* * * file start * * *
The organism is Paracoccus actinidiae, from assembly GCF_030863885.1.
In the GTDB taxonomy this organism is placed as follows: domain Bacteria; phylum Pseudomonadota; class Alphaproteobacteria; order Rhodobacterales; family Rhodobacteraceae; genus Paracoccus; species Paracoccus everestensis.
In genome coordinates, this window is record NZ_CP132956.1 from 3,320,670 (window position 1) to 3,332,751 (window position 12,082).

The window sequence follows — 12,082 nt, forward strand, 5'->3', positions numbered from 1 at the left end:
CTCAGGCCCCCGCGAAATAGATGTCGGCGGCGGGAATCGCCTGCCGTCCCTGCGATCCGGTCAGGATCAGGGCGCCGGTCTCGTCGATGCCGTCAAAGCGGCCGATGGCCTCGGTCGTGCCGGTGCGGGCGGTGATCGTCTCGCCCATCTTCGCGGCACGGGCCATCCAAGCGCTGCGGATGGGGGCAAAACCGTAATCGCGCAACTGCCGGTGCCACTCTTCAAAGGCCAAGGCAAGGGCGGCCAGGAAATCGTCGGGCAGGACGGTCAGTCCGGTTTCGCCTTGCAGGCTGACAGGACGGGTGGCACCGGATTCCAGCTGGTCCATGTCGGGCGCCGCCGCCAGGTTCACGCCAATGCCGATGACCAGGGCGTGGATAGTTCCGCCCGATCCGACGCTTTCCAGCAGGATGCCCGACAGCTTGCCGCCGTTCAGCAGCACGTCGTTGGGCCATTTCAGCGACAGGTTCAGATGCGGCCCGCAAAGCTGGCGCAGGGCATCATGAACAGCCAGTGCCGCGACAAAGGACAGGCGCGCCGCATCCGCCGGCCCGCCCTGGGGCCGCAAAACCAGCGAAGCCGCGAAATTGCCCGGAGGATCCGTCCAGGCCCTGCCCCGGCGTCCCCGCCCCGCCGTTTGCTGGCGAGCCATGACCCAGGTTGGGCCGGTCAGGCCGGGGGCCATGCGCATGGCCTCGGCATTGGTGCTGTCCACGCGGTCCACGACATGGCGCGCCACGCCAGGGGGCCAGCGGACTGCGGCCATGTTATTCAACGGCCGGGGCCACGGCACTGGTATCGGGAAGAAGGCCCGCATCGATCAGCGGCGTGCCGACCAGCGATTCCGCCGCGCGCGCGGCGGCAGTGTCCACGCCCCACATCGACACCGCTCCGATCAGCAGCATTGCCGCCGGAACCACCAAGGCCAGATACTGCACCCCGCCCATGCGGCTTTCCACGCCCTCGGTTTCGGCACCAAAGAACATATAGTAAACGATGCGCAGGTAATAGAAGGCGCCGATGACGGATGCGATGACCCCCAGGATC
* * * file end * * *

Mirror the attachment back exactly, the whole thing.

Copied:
The organism is Paracoccus actinidiae, from assembly GCF_030863885.1.
In the GTDB taxonomy this organism is placed as follows: domain Bacteria; phylum Pseudomonadota; class Alphaproteobacteria; order Rhodobacterales; family Rhodobacteraceae; genus Paracoccus; species Paracoccus everestensis.
In genome coordinates, this window is record NZ_CP132956.1 from 3,320,670 (window position 1) to 3,332,751 (window position 12,082).

The window sequence follows — 12,082 nt, forward strand, 5'->3', positions numbered from 1 at the left end:
CTCAGGCCCCCGCGAAATAGATGTCGGCGGCGGGAATCGCCTGCCGTCCCTGCGATCCGGTCAGGATCAGGGCGCCGGTCTCGTCGATGCCGTCAAAGCGGCCGATGGCCTCGGTCGTGCCGGTGCGGGCGGTGATCGTCTCGCCCATCTTCGCGGCACGGGCCATCCAAGCGCTGCGGATGGGGGCAAAACCGTAATCGCGCAACTGCCGGTGCCACTCTTCAAAGGCCAAGGCAAGGGCGGCCAGGAAATCGTCGGGCAGGACGGTCAGTCCGGTTTCGCCTTGCAGGCTGACAGGACGGGTGGCACCGGATTCCAGCTGGTCCATGTCGGGCGCCGCCGCCAGGTTCACGCCAATGCCGATGACCAGGGCGTGGATAGTTCCGCCCGATCCGACGCTTTCCAGCAGGATGCCCGACAGCTTGCCGCCGTTCAGCAGCACGTCGTTGGGCCATTTCAGCGACAGGTTCAGATGCGGCCCGCAAAGCTGGCGCAGGGCATCATGAACAGCCAGTGCCGCGACAAAGGACAGGCGCGCCGCATCCGCCGGCCCGCCCTGGGGCCGCAAAACCAGCGAAGCCGCGAAATTGCCCGGAGGATCCGTCCAGGCCCTGCCCCGGCGTCCCCGCCCCGCCGTTTGCTGGCGAGCCATGACCCAGGTTGGGCCGGTCAGGCCGGGGGCCATGCGCATGGCCTCGGCATTGGTGCTGTCCACGCGGTCCACGACATGGCGCGCCACGCCAGGGGGCCAGCGGACTGCGGCCATGTTATTCAACGGCCGGGGCCACGGCACTGGTATCGGGAAGAAGGCCCGCATCGATCAGCGGCGTGCCGACCAGCGATTCCGCCGCGCGCGCGGCGGCAGTGTCCACGCCCCACATCGACACCGCTCCGATCAGCAGCATTGCCGCCGGAACCACCAAGGCCAGATACTGCACCCCGCCCATGCGGCTTTCCACGCCCTCGGTTTCGGCACCAAAGAACATATAGTAAACGATGCGCAGGTAATAGAAGGCGCCGATGACGGATGCGATGACCCCCAGGATC